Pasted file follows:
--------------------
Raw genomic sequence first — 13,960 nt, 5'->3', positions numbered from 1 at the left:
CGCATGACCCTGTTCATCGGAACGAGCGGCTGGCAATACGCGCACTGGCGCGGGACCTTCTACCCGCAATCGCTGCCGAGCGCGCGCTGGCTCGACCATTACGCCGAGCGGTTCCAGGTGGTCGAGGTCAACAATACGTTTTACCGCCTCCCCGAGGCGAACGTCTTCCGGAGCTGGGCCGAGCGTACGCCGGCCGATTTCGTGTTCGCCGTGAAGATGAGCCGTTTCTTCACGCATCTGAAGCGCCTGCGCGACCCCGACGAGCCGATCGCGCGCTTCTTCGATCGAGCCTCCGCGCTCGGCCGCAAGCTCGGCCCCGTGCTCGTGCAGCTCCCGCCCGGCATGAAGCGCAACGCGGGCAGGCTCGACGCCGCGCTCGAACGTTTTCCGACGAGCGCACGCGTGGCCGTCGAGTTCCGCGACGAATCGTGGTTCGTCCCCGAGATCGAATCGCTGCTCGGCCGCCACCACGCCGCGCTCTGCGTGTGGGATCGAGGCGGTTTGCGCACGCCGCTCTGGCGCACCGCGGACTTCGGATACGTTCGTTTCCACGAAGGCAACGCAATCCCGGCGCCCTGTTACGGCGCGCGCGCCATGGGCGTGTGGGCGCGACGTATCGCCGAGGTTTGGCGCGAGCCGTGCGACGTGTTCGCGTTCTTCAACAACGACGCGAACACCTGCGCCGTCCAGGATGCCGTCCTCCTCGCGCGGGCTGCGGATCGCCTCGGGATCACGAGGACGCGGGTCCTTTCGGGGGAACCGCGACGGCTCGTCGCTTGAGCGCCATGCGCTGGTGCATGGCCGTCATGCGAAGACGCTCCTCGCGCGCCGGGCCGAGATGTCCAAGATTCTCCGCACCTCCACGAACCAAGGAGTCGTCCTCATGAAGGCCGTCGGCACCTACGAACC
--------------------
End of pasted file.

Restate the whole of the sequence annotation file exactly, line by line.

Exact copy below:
Raw genomic sequence first — 13,960 nt, 5'->3', positions numbered from 1 at the left:
CGCATGACCCTGTTCATCGGAACGAGCGGCTGGCAATACGCGCACTGGCGCGGGACCTTCTACCCGCAATCGCTGCCGAGCGCGCGCTGGCTCGACCATTACGCCGAGCGGTTCCAGGTGGTCGAGGTCAACAATACGTTTTACCGCCTCCCCGAGGCGAACGTCTTCCGGAGCTGGGCCGAGCGTACGCCGGCCGATTTCGTGTTCGCCGTGAAGATGAGCCGTTTCTTCACGCATCTGAAGCGCCTGCGCGACCCCGACGAGCCGATCGCGCGCTTCTTCGATCGAGCCTCCGCGCTCGGCCGCAAGCTCGGCCCCGTGCTCGTGCAGCTCCCGCCCGGCATGAAGCGCAACGCGGGCAGGCTCGACGCCGCGCTCGAACGTTTTCCGACGAGCGCACGCGTGGCCGTCGAGTTCCGCGACGAATCGTGGTTCGTCCCCGAGATCGAATCGCTGCTCGGCCGCCACCACGCCGCGCTCTGCGTGTGGGATCGAGGCGGTTTGCGCACGCCGCTCTGGCGCACCGCGGACTTCGGATACGTTCGTTTCCACGAAGGCAACGCAATCCCGGCGCCCTGTTACGGCGCGCGCGCCATGGGCGTGTGGGCGCGACGTATCGCCGAGGTTTGGCGCGAGCCGTGCGACGTGTTCGCGTTCTTCAACAACGACGCGAACACCTGCGCCGTCCAGGATGCCGTCCTCCTCGCGCGGGCTGCGGATCGCCTCGGGATCACGAGGACGCGGGTCCTTTCGGGGGAACCGCGACGGCTCGTCGCTTGAGCGCCATGCGCTGGTGCATGGCCGTCATGCGAAGACGCTCCTCGCGCGCCGGGCCGAGATGTCCAAGATTCTCCGCACCTCCACGAACCAAGGAGTCGTCCTCATGAAGGCCGTCGGCACCTACGAACC